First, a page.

The CEO of one of Cincinnati's fastest growing companies challenged the winners of Cincy Magazine's Tristate Success Awards (TSA) to understand the power of big data and how to use it to reward existing customers.

"There are no silver bullets, by the way. But when you make decisions across the board based on your customers, you win," Stuart Aitken, CEO of dunnhumbyUSA, told TSA award winners at the Sharonville Convention Center April 9.

In its fourth year, the TSAs, created on the premise that the region's strength as a business center is built on the growth of its businesses, recognized nearly 50 large and small companies that grew revenue and employment last year.

New this year: three companies received special awards for the largest percentage growth in employment. They were Ingage Partners, 15 or fewer employees; Without a Doubt Truck Repair, 16 to 55 employees; and RoundTower Technologies, 55 or more employees.

Over the last decade, dunnhumbyUSA, a joint venture of the Kroger Co. and the United Kingdom's dunnhumbyLtd, has gone from three employees to 650 and grown its annual revenues to $340 million by helping some of the area's biggest companies such as Kroger, Procter & Gamble and Macy's reward their best customers.

"If you think of customers in a big bucket," Aitken says, "too many companies focus on turning on another faucet to fill the bucket. We focus on plugging the hole in the bucket."

Started 25 years ago by husband-and-wife team of Clive Humby and Edwina Dunn, dunnhumby uses data to understand clients' customers and what they like and don't like.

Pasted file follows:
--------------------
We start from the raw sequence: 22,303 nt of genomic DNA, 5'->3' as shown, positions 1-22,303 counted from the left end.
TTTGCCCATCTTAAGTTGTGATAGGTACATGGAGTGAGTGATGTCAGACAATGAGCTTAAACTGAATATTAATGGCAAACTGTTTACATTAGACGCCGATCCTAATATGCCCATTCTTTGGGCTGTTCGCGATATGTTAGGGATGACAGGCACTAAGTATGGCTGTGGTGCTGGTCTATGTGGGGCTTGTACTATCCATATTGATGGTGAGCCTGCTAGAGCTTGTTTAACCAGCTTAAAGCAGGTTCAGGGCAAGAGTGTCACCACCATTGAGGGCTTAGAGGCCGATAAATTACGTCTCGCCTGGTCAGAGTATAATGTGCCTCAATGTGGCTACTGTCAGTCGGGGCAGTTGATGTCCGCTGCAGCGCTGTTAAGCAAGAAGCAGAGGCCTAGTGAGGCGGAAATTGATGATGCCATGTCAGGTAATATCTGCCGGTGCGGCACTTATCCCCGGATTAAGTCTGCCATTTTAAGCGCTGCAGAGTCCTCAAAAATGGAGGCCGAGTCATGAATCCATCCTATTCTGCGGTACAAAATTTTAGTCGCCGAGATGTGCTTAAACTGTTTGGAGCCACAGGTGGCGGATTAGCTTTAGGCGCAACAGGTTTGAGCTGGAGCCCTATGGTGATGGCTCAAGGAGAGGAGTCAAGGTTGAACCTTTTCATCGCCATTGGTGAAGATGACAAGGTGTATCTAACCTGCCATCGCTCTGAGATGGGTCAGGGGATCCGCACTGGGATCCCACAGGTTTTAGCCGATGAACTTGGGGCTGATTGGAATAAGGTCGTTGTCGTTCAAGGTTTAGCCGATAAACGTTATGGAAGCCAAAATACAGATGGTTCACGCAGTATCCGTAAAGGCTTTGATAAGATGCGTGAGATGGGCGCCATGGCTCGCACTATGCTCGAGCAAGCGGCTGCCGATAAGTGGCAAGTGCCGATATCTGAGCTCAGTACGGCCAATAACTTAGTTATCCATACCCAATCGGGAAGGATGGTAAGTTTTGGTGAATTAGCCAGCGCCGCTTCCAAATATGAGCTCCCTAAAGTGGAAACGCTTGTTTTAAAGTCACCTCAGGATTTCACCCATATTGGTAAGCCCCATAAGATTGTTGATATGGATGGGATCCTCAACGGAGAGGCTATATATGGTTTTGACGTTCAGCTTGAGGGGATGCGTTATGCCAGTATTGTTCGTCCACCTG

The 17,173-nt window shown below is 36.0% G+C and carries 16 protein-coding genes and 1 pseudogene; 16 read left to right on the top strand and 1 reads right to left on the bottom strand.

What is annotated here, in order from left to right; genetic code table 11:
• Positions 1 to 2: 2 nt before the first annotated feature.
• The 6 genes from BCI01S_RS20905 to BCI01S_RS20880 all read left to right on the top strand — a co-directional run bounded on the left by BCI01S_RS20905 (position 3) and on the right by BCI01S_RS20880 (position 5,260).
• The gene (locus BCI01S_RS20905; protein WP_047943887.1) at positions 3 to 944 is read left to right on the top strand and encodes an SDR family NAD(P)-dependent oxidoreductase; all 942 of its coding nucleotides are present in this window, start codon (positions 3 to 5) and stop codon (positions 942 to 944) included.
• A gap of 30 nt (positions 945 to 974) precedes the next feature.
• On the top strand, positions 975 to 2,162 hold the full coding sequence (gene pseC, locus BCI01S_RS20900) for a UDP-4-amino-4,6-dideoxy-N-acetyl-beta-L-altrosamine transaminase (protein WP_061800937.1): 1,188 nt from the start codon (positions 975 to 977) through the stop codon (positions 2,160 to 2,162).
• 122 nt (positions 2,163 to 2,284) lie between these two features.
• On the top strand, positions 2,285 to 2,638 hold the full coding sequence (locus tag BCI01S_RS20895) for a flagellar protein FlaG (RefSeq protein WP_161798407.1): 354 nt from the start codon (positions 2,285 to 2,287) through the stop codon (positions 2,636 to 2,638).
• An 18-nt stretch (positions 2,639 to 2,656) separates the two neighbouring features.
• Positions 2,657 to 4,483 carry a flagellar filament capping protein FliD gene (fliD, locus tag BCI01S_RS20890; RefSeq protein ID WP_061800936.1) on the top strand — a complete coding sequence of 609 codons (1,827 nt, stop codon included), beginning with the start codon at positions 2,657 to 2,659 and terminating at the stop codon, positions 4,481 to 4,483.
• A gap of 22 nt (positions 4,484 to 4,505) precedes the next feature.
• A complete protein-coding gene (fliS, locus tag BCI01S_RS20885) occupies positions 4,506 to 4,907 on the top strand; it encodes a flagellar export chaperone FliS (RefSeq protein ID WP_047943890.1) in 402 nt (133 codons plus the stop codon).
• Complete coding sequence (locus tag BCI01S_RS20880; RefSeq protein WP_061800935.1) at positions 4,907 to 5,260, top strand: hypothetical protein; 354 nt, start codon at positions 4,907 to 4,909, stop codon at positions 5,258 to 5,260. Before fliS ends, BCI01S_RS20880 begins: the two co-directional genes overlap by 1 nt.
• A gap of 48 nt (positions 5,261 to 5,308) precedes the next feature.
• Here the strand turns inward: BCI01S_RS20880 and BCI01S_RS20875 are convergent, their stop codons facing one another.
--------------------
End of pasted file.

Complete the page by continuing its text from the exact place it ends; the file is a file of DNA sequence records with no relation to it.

It's based on the idea that if you reward customers, they'll buy more of your products.

It goes beyond demographics to measure not their similarities but their personal preferences.

"You and I may live next door to each other and each have 2.5 kids," says Aitken, a native of Scotland. "But I eat the haggis and you wouldn't touch it with a lodge pole."

Using dunnhumby's expertise, Kroger rewards customers with coupons and discounts for the things they purchase, not items they don't. The power of that idea is behind Kroger's dramatic growth over the last decade. The supermarket chain has grown for 37 consecutive quarters.

"Ninety-five percent of Kroger's growth is from its existing customers, not new customers," Aitken says.

The exponentially growing volume of data from Facebook (700,000 new posts every minute), Twitter and other social media sites is giving businesses unprecedented opportunities to not only reward their customers, but turn them into advocates for the products they like.

Aitken said Cincinnati's expertise in consumer branding and marketing gives the region an edge over other parts of the country in understanding and utilizing big data and personalization in rewarding business customers.

Support for this year's TSA event was provided by platinum sponsors Humana and First Financial Bank; sponsors Flagel Huber Flagel and ITA Audio Visual Solutions; and partners Northern Kentucky Tri-County Economic Development Corp., Ohio-Kentucky-Indiana Regional Council of Governments and the Sharonville Chamber of Commerce.